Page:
• 21Feb

    Prevalence of Eating Disorders Among Men

    EDEating disorders are commonly thought to be a “women only” disorder, but the reality is that eating disorders do affect men, and new research suggests that eating disorders are nearly as prevalent amongst men as women. Because eating disorders are often considered a condition only affecting women, researchers believe the impact of eating disorders on the health of men has been underestimated.

    “Researchers have thought eating disorders are the domain of women so a lot of the research has been biased towards women and not really recruited men,” said Debora Mitchison, a PhD candidate in the School of Medicine at the University of Western Sydney in the International Journal of Eating Disorders.
    Mitchison and her colleagues surveyed 3000 individuals in South Australia regarding common factors associated with eating disorders, including binge eating, dieting and body image. Results of the study showed that of the participants reporting eating disorder features, men constituted a substantial minority (23-4%).

    “That was surprising,” Mitchison said. “It was thought that there was a bigger gap between men and women. According to the National Association of Anorexia Nervosa and Associated Disorders (ANAD), an estimated 10-15% of people suffering from anorexia or bulimia are male.

    Empty Plate

    The study also found that “objective binge eating had a greater impact on mental health impairment in men versus women, whereas the over-evaluation of weight or shape had a greater impact on general and mental health impairment in women compared with men.”

    According to the American Psychological Association, because eating disorders are commonly considered a “woman’s disease,” men may be less likely to seek treatment for eating disorders. Failure to seek treatment for an eating disorder such as bulimia or anorexia can lead to a more significant impact on physical and mental health.

    Anorexia and bulimia are serious diseases and should be treated with the help of a professional. If you believe a loved one may be suffering from an eating disorder, it’s important that you learn to recognize the signs and know when to ask for help. Although the warning signs of bulimia and anorexia may vary by individual, here are a few common warning signs of bulimia and anorexia.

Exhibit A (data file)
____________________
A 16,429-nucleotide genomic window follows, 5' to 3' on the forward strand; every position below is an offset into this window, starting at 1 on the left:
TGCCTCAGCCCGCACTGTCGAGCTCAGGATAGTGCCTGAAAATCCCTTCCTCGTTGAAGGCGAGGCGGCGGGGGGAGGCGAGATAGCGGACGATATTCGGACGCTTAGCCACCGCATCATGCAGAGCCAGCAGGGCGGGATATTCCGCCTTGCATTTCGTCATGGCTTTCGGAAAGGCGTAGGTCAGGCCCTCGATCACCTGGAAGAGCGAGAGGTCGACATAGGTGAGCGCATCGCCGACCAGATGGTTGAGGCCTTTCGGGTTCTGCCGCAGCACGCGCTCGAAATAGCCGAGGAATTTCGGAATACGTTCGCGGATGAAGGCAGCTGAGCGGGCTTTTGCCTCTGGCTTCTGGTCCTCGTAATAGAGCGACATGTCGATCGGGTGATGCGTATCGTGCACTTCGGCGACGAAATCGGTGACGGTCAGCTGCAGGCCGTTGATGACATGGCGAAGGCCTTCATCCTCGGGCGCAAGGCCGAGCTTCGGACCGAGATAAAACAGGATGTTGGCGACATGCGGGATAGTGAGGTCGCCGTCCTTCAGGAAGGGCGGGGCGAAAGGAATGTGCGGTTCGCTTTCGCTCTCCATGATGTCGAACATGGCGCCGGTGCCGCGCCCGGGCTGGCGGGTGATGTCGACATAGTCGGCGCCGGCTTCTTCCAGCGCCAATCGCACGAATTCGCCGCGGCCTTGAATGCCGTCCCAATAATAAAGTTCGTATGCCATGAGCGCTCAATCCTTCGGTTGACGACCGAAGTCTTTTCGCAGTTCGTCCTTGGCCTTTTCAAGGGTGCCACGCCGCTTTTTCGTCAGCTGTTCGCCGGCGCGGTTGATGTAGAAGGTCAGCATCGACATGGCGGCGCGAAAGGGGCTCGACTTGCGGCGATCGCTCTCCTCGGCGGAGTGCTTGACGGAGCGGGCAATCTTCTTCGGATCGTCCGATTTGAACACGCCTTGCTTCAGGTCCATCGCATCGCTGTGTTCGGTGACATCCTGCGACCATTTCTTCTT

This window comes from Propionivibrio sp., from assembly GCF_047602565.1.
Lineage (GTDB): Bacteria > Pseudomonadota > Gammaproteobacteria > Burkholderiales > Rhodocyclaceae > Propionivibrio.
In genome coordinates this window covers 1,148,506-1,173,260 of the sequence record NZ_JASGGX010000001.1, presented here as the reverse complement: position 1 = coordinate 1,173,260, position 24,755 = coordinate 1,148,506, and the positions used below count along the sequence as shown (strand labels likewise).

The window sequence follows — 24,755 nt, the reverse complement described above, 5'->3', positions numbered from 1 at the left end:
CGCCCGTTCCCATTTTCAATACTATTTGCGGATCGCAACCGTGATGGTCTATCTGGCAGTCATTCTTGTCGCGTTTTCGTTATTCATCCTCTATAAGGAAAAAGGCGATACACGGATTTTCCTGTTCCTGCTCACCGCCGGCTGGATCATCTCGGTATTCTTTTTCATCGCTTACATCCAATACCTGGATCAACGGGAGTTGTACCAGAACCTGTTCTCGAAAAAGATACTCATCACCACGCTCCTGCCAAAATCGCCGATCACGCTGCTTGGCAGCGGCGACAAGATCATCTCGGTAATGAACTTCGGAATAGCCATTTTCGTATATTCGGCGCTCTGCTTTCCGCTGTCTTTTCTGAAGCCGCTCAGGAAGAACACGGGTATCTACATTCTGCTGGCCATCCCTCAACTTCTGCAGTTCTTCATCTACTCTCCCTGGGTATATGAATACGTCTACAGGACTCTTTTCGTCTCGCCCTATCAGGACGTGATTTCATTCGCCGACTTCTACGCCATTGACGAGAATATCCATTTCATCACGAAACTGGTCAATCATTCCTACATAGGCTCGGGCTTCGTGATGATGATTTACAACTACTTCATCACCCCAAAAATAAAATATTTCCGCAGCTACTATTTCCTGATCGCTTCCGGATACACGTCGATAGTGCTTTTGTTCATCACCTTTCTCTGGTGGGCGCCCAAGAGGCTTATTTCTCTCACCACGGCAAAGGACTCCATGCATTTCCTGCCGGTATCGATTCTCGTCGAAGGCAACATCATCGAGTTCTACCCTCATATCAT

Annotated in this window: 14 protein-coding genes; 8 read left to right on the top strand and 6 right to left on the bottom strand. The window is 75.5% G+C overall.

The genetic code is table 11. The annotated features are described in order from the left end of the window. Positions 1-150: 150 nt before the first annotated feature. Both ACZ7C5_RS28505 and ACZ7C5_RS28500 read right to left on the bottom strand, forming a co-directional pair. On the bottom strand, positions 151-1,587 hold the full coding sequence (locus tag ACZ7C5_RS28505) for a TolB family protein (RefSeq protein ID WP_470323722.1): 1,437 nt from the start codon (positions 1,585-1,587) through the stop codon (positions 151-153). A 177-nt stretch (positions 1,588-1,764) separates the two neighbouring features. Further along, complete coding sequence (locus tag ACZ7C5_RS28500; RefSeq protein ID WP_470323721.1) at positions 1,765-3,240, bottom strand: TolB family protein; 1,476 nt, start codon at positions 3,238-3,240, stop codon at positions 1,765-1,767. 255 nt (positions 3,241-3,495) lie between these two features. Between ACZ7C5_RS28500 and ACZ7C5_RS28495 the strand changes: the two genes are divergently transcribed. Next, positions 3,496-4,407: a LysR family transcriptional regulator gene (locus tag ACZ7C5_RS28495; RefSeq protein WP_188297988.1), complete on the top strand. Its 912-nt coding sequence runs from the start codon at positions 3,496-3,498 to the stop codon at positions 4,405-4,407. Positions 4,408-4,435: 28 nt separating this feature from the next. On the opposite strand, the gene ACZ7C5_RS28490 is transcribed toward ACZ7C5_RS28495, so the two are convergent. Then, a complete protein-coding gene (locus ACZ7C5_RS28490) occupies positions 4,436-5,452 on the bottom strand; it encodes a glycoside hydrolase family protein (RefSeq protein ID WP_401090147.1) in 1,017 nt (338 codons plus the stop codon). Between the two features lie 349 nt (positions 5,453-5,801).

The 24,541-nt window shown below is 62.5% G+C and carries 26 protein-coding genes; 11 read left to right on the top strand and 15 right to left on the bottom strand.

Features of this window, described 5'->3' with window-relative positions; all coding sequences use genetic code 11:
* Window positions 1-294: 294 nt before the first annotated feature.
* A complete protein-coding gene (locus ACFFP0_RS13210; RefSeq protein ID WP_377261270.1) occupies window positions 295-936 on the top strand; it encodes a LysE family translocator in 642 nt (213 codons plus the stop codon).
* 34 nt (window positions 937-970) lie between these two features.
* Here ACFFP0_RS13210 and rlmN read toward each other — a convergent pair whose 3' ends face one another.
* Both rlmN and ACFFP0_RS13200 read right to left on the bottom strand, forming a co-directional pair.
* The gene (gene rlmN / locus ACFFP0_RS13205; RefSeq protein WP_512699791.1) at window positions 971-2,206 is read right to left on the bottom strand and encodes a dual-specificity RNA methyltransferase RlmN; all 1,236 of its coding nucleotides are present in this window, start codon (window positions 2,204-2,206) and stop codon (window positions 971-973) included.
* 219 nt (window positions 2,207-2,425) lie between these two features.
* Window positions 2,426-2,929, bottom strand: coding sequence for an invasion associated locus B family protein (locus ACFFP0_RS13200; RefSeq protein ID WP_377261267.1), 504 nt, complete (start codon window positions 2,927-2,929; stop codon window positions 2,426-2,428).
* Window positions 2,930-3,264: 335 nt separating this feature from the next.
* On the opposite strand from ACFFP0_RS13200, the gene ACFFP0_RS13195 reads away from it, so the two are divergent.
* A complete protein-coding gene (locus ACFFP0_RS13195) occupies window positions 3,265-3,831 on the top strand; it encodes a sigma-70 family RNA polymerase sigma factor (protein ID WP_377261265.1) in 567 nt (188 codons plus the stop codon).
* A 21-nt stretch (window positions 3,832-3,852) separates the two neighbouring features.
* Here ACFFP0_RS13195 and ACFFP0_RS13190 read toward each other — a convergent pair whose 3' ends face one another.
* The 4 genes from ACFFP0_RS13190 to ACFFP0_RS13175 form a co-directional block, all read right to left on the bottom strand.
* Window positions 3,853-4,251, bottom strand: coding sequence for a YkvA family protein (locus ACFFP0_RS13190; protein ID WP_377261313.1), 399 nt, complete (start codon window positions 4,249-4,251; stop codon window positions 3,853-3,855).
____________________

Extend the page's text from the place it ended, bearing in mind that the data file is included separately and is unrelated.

Warning signs of bulimia:

    • Binge eating — consuming excessive amounts of food in a short period of time
    • Eating in secret
    • Raiding the refrigerator, kitchen cabinets, hiding or hoarding food
    • Frequent talk about weight, body image and dieting
    • Rapid fluctuation of weight (gaining and losing)
    • Use of diuretics or laxatives
    • Dry or loose skin, mouth or gum sores, tooth decay, thinning hair, bloating, lack of energy
    • Depression, isolation, anxiety, feelings of guilt, suicidal thoughts
    • Impulsive behavior resulting in drug use, shoplifting, shopping binges or multiple sexual partners

    Warning signs of anorexia:

    • Obsession over weight. Expressing feeling “fat” or “overweight” even though they may be within normal, healthy weight range.
    • Isolation, depression, insecurity, perfectionism, anxiety, self-consciousness, irritability, avoidance of social situations.
    • Extreme exercise regimen and obsession over caloric intake.
    • Dry or yellowed skin, hair loss, brittle nails and fatigue.


    Bulimia nervosa and anorexia nervosa are two serious diseases, both of which can cause serious medical complications. Eating disorders often cannot be treated without the help of a professional. Bulimia and anorexia have psychological and emotional roots that must be treated. If you suspect a young man in your life may be suffering from bulimia or anorexia, do not ignore the signs. Seek immediate help from a professional.